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Women of the Hall

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Year Honored: 2009
Birth: 1866 - Death: 1956
Born In: New York, United States of America
Died In: New York, United States of America
Achievements: Humanities
Educated In:
Schools Attended:
Worked In: New York

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Rebecca Talbot Perkins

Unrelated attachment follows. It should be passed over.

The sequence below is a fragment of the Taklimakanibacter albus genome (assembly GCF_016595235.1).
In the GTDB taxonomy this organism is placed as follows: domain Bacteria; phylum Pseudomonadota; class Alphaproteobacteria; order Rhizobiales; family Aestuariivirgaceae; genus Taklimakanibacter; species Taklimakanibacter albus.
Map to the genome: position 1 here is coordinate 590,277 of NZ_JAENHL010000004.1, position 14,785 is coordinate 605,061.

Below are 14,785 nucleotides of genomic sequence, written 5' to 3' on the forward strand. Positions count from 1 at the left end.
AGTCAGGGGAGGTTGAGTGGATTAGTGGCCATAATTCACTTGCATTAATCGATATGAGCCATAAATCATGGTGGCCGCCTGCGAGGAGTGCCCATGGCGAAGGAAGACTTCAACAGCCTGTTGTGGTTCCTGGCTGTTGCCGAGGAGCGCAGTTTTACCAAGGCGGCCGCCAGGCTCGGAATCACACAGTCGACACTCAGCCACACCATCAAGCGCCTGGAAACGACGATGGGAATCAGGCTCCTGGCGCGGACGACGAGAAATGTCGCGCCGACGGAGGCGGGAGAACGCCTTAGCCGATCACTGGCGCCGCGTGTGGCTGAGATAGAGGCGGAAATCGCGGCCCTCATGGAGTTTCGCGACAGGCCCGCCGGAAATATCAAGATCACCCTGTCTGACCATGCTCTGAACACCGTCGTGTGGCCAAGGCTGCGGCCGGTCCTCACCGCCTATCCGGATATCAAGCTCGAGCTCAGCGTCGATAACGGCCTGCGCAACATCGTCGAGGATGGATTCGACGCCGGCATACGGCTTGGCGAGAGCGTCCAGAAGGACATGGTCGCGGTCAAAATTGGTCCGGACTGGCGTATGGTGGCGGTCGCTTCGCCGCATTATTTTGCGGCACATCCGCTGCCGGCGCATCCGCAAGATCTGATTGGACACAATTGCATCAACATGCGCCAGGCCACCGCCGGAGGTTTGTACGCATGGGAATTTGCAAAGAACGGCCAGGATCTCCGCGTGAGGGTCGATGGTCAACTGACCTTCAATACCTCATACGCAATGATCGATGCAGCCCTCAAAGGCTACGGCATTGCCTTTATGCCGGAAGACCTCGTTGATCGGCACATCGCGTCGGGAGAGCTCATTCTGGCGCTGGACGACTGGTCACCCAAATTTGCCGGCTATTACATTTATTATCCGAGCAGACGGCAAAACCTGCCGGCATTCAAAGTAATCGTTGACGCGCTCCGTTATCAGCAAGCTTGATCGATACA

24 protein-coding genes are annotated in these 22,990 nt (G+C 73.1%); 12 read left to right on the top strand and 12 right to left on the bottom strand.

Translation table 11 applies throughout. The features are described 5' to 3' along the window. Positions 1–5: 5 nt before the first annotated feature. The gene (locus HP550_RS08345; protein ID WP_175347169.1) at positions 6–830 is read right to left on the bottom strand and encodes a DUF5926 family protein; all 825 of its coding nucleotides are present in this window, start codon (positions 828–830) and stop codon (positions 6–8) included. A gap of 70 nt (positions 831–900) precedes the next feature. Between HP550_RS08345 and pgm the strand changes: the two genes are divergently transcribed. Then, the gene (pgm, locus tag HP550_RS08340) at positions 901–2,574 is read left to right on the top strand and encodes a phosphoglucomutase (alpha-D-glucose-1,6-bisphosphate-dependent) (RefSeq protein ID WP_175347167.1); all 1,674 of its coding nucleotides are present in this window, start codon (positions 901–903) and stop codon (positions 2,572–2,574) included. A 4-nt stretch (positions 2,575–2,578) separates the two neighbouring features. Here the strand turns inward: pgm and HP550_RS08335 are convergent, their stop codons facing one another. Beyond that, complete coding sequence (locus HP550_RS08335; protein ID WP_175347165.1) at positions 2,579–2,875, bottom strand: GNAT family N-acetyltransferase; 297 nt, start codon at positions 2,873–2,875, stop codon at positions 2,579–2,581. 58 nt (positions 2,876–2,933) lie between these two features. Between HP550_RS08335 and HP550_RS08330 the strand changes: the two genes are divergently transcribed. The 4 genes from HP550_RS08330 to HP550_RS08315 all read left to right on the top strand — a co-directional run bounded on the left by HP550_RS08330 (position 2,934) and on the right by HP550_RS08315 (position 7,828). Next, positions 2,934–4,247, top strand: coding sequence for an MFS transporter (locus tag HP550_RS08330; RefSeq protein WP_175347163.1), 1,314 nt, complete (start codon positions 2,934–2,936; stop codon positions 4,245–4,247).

Rebecca Talbot Perkins was a highly successful businesswoman who found time during a career of more than fifty years to engage in many philanthropic interests. Perkins was born and raised in Brooklyn, New York. At the age of twenty-four, following her father's death from influenza, Perkins assumed leadership of the family's real estate brokerage. This was at a time when few women were in business and even fewer were running their own enterprises. Not long after Perkins established herself in business, she became extremely active in charitable and civic work. In 1893, she joined the Brooklyn Women's Suffrage Society, a full quarter century before women gained the right to vote. For many years, she served as chair of the Alliance of Women's Clubs of Brooklyn and served as president of the People's Political League of Kings County. She was Vice President of the Memorial Hospital for Women and Children, and a director of the Welcome Home for Girls. In 1921, Perkins was asked to find an adoptive family for an out-of-wedlock child. She placed an advertisement in a local paper seeking adoptive parents for the child. The many responses she received encouraged her to continue in this work. In 1927, a time when very few agencies existed to promote adoption, Perkins joined with the Alliance of Women's Clubs of Brooklyn to create The Rebecca Talbot Perkins Adoption Society. Later know as Talbot Perkins Children's Services, the organization provided foster care and adoption services to countless families across the country for seventy-five years. She served as the organization's president from 1927-1949, and honorary president until her death in 1956. Over several decades, Perkins fought for causes including better schools, improvements in the courts, increased pay for civil service workers and expanded social services for women and children.
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